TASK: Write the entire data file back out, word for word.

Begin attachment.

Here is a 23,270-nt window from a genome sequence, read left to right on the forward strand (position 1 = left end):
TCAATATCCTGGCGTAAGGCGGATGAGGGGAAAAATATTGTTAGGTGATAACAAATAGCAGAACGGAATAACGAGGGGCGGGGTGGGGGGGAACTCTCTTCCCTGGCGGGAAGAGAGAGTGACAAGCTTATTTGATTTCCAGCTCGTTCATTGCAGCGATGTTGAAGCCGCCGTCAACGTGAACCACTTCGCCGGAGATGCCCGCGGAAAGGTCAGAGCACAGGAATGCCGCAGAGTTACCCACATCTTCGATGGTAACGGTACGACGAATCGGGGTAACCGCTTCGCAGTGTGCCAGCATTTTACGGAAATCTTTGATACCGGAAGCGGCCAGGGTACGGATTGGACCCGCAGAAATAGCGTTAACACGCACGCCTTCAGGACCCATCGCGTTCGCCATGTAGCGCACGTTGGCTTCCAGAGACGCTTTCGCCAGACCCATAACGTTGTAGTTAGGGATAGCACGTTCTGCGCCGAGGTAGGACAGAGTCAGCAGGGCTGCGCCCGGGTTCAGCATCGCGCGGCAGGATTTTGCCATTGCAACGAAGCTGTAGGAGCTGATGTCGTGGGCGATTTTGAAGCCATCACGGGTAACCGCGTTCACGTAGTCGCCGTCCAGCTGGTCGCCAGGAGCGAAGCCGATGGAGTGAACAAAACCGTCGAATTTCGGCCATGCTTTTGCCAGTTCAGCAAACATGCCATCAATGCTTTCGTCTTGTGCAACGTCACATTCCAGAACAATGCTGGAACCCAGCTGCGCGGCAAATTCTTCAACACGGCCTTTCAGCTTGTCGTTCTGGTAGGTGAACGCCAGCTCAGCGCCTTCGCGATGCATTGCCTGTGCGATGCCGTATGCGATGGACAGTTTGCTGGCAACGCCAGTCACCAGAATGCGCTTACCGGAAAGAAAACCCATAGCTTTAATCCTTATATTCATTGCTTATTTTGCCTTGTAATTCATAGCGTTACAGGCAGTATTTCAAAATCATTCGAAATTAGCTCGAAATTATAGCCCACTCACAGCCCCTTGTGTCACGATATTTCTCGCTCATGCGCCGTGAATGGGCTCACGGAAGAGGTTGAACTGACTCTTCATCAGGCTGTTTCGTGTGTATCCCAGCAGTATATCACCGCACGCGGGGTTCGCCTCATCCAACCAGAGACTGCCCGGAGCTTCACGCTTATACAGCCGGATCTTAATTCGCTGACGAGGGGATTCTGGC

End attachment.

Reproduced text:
Here is a 23,270-nt window from a genome sequence, read left to right on the forward strand (position 1 = left end):
TCAATATCCTGGCGTAAGGCGGATGAGGGGAAAAATATTGTTAGGTGATAACAAATAGCAGAACGGAATAACGAGGGGCGGGGTGGGGGGGAACTCTCTTCCCTGGCGGGAAGAGAGAGTGACAAGCTTATTTGATTTCCAGCTCGTTCATTGCAGCGATGTTGAAGCCGCCGTCAACGTGAACCACTTCGCCGGAGATGCCCGCGGAAAGGTCAGAGCACAGGAATGCCGCAGAGTTACCCACATCTTCGATGGTAACGGTACGACGAATCGGGGTAACCGCTTCGCAGTGTGCCAGCATTTTACGGAAATCTTTGATACCGGAAGCGGCCAGGGTACGGATTGGACCCGCAGAAATAGCGTTAACACGCACGCCTTCAGGACCCATCGCGTTCGCCATGTAGCGCACGTTGGCTTCCAGAGACGCTTTCGCCAGACCCATAACGTTGTAGTTAGGGATAGCACGTTCTGCGCCGAGGTAGGACAGAGTCAGCAGGGCTGCGCCCGGGTTCAGCATCGCGCGGCAGGATTTTGCCATTGCAACGAAGCTGTAGGAGCTGATGTCGTGGGCGATTTTGAAGCCATCACGGGTAACCGCGTTCACGTAGTCGCCGTCCAGCTGGTCGCCAGGAGCGAAGCCGATGGAGTGAACAAAACCGTCGAATTTCGGCCATGCTTTTGCCAGTTCAGCAAACATGCCATCAATGCTTTCGTCTTGTGCAACGTCACATTCCAGAACAATGCTGGAACCCAGCTGCGCGGCAAATTCTTCAACACGGCCTTTCAGCTTGTCGTTCTGGTAGGTGAACGCCAGCTCAGCGCCTTCGCGATGCATTGCCTGTGCGATGCCGTATGCGATGGACAGTTTGCTGGCAACGCCAGTCACCAGAATGCGCTTACCGGAAAGAAAACCCATAGCTTTAATCCTTATATTCATTGCTTATTTTGCCTTGTAATTCATAGCGTTACAGGCAGTATTTCAAAATCATTCGAAATTAGCTCGAAATTATAGCCCACTCACAGCCCCTTGTGTCACGATATTTCTCGCTCATGCGCCGTGAATGGGCTCACGGAAGAGGTTGAACTGACTCTTCATCAGGCTGTTTCGTGTGTATCCCAGCAGTATATCACCGCACGCGGGGTTCGCCTCATCCAACCAGAGACTGCCCGGAGCTTCACGCTTATACAGCCGGATCTTAATTCGCTGACGAGGGGATTCTGGC